20 Years of Devolution

Part of the debate – in the House of Commons at 2:26 pm on 11th July 2019.

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Photo of Hugh Gaffney Hugh Gaffney Labour, Coatbridge, Chryston and Bellshill 2:26 pm, 11th July 2019

Thank you, Mr Speaker, for calling me in this important debate.

We recently held a moving debate in this House to mark the 25th anniversary of John Smith’s death. Members who participated reflected on John’s unwavering support for Scottish devolution. In 1994, John referred to the creation of a Scottish Parliament as

“the settled will of the Scottish people”.

In 1997, the referendum proved him right, with 74% of voters supporting the creation of a Scottish Parliament.

I would like to pay tribute to all those involved in the campaign for Scottish devolution, from Keir Hardie onwards and right throughout the 1980s and 1990s. Groups such as the Scottish Constitutional Convention brought together civil society, political parties, trade unions and others in support of devolution. Its tireless campaigning was in no small part responsible for ensuring that we now have a Scottish Parliament.

I also want to commend those individuals in the Labour party, such as John Smith and Donald Dewar, who championed the cause of Scottish devolution, and others such as Tom Clarke, who served this place for 33 years as the Member for Coatbridge, Chryston and Bellshill. Their efforts led Labour to adopt a firm commitment in favour of devolution to Scotland. I will always be proud of the fact that it was a Labour Government who created the Scottish Parliament and delivered devolution to Scotland. Let us never forget that the Tories opposed the creation of the Scottish Parliament, and their reckless pursuit of a no-deal Brexit poses a real risk to such devolution today.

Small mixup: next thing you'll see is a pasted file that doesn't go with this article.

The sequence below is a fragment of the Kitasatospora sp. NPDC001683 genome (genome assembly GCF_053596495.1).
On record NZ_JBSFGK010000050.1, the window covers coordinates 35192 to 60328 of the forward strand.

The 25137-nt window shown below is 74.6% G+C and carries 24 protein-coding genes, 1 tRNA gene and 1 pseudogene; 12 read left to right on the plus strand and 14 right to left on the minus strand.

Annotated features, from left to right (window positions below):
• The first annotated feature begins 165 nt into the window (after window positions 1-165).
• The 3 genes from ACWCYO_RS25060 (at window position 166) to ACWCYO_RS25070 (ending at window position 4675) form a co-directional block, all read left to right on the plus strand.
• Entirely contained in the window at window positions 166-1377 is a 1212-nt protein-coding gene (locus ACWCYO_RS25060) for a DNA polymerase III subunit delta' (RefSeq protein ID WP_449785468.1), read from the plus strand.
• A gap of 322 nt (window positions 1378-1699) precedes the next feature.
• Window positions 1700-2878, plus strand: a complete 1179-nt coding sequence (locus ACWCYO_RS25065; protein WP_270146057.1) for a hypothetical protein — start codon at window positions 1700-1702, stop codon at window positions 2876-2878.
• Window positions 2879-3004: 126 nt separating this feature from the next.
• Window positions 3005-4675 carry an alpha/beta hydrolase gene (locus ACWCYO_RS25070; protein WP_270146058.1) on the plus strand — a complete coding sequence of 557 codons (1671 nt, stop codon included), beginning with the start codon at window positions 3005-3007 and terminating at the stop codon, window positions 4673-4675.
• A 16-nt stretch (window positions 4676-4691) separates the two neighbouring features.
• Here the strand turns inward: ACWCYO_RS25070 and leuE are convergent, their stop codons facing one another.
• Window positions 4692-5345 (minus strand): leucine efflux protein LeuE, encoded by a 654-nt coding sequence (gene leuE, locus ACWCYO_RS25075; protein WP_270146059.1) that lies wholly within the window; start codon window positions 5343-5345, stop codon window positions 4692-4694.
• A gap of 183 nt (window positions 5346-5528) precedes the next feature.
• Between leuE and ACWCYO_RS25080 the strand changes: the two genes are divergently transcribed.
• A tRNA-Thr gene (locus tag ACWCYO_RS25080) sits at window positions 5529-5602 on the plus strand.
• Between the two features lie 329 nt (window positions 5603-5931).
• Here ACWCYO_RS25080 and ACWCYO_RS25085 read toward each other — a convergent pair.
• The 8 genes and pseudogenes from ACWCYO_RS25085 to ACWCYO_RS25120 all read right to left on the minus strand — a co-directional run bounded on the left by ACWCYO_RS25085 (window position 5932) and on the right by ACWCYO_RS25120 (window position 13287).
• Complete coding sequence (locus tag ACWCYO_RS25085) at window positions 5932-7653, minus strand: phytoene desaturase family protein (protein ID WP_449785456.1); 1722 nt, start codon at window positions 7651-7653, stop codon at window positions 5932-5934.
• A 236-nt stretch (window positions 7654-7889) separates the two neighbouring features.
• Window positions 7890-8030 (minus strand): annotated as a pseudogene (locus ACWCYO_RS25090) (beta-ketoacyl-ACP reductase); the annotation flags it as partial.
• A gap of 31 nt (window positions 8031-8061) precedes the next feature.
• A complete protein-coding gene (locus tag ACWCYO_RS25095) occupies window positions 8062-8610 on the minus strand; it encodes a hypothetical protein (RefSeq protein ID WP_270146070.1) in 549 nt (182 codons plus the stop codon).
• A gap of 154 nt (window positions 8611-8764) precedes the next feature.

The Scottish Parliament has achieved significant changes, which have had a positive impact on the lives of all people across Scotland. We have heard about many of them. They include free personal care, land reform, the smoking ban, free bus travel, votes for 16 and 17-year-olds in Scottish Parliament and local government elections, and the passing of the equal marriage Act for same-sex couples. All these changes highlight the real potential of a Scottish Parliament to deliver positive change for Scotland.

However, the potential of a Scottish Parliament to deliver real change is not being met. We have entered a period of constitutional politics in Scotland that has seen the powers of the Scottish Parliament go unused in the pursuit of social justice. The SNP and the Scottish Government in Edinburgh are focused solely on pursuing independence, and their Tory opposition in the Scottish Parliament has just one policy: to oppose a second independence referendum. The people of Scotland are being badly let down by both the SNP and the Scottish Tories, who have chosen to put the constitution before the interests of their communities.

Nearly 500,000 workers in Scotland do not earn the living wage. [Interruption.] I will repeat that in case the House missed it: 500,000 workers in Scotland do not earn the real living wage.